New life for native fish at Holbrook school
24 July 2015
Holbrook Public School welcomed some new members to the school community on 22nd July when five Southern pygmy perch native fish arrived to live in a tank in the classroom. These little fish are a threatened species, so they are very rare, but they are found in some special creeks around Holbrook.
The live display of Southern Pygmy Perch is the result of a partnership of Murray Local Land Services, the school, NSW DPI Fisheries, the Australian Government's National Landcare Programme, Holbrook Landcare and the Wirraminna Environmental Education Centre at Burrumbuttock. It is part of a larger project to improve the habitat for these tiny fish in Coppabella Creek and the Upper Billabong Creek where they still occur naturally.
The schools have been given a tank fitted out to suit these little fish with snags and aquatic plants, and supplied with the right food, so the children can feed and look after their new fishy friends. The fish have been bred in captivity so they are suitable for being housed in a tank. The students will have support from Wirraminna Environmental Education Centre who also have a tank of these fish and conduct the Creative Catchment Kids environmental education program at Holbrook Public School.
The visitors were welcomed to Holbrook school by students Maggie Jamieson, Jade Hunt, Ellen Mathie, Ben Klose and Michael Walters and their teacher, Kim Peterson. The fish were then launched into their tank by native fish specialist, Luke Pearce who gave a talk about why these fish are special and how they fit into the local landscape around Holbrook and Tumbarumba. Then the students were presented with books written by students at Edward Public School in Deniliquin and Walla Walla Public School about Southern pygmy perch, as part of the Creative Catchment Kids program.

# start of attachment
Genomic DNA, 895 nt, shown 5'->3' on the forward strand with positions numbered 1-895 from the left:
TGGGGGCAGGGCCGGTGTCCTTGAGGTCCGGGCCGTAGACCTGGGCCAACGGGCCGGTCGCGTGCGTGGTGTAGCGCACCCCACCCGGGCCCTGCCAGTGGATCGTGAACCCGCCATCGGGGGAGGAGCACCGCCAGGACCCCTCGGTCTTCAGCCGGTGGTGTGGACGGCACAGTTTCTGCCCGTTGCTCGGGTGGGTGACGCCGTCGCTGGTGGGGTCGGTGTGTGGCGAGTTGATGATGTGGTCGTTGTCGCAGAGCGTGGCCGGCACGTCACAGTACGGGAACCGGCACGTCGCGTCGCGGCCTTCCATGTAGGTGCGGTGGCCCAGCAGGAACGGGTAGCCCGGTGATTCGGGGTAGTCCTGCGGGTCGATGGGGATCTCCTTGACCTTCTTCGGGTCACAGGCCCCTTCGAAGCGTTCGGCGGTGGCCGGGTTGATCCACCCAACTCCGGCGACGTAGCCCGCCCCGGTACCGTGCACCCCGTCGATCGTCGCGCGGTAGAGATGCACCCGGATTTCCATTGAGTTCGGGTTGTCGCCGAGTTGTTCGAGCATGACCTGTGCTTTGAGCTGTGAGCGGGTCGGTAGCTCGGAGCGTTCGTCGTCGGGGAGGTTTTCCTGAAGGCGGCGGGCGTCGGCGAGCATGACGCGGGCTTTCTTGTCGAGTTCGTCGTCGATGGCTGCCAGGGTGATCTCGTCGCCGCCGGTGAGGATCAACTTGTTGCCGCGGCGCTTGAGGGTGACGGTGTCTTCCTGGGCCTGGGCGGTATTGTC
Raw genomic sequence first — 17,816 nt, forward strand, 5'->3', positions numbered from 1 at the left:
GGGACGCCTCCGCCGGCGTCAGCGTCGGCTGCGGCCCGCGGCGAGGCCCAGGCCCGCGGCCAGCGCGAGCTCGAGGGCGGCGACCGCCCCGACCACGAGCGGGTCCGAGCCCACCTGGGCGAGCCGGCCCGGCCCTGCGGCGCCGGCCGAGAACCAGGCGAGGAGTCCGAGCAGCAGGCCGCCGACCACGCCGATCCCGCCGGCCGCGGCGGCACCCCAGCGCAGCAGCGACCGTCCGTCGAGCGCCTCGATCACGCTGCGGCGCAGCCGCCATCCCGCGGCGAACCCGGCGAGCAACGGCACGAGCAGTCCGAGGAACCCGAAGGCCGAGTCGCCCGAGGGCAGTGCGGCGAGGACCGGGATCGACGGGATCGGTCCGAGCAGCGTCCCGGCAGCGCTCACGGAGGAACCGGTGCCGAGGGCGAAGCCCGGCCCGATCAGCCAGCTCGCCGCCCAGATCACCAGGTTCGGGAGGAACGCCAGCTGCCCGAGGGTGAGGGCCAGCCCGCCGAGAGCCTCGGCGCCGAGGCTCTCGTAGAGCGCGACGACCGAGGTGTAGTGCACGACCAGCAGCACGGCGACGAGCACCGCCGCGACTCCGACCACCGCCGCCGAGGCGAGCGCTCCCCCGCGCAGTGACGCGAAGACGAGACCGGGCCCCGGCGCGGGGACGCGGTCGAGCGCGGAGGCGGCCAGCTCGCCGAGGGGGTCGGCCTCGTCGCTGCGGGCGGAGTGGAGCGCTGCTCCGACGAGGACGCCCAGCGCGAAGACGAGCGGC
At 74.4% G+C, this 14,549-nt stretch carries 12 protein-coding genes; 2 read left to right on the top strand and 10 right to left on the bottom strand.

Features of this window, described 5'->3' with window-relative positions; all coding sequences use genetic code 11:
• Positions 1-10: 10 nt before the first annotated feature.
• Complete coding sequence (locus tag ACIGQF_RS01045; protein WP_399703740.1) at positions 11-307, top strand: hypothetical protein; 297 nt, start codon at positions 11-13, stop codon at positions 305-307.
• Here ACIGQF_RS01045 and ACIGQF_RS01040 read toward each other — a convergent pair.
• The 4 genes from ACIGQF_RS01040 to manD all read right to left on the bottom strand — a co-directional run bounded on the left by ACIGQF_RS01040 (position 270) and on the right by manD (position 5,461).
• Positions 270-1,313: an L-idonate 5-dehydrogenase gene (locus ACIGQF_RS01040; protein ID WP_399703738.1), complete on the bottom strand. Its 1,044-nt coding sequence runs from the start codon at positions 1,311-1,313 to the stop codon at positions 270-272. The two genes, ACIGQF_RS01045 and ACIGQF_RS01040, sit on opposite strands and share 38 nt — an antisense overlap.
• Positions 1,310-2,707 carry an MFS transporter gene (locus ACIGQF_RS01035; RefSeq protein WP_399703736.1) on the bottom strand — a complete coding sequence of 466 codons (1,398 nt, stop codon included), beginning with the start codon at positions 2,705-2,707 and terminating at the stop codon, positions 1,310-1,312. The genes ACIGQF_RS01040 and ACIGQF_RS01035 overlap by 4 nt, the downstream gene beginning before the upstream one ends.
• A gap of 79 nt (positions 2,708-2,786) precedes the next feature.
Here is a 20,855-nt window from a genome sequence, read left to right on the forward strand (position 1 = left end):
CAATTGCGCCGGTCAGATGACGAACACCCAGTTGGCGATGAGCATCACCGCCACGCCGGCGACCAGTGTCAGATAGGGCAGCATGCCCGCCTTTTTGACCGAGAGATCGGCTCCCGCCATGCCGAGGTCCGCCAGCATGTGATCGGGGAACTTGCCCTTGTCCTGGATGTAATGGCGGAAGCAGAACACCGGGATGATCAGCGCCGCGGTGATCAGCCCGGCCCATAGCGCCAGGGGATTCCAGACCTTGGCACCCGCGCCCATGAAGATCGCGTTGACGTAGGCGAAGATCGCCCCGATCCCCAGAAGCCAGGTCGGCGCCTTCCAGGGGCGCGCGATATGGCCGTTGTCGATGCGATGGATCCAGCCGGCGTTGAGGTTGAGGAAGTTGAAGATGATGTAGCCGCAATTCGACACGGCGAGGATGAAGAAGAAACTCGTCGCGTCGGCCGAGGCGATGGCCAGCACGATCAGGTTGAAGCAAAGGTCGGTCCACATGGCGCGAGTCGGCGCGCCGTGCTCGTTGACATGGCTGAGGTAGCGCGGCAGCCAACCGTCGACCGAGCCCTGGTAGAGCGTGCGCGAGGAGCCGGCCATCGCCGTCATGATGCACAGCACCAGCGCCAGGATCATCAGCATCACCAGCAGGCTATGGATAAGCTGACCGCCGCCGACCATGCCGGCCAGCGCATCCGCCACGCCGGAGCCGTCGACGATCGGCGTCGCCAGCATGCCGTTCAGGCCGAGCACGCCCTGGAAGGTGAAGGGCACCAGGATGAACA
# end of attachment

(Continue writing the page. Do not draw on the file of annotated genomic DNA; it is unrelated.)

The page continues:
Holbrook Primary teacher, Kim Peterson said that the students had been looking forward to receiving their fish and the school was very grateful to be given the fish and learn from the scientists about these native fish.
"It's a great way for the students to learn in a hands-on way about native fish and their role in the local environment.
"It captures their interest in a very practical way and helps them to realise that they too can play a part in looking after our local environment.,
"The fish are already settling into their new home and being well looked after", she added.
Involving the school in the Southern pygmy perch project is also part of the education program conducted by Murray LLS through its Creative Catchment Kids program which has been operating at Holbrook Public for over 3 years.
Juliet Cullen, Murray LLS, p: 02 6051 2252, e: email@example.com
Tara Pitman, Murray LLS, p: 02 6051 2250, e: firstname.lastname@example.org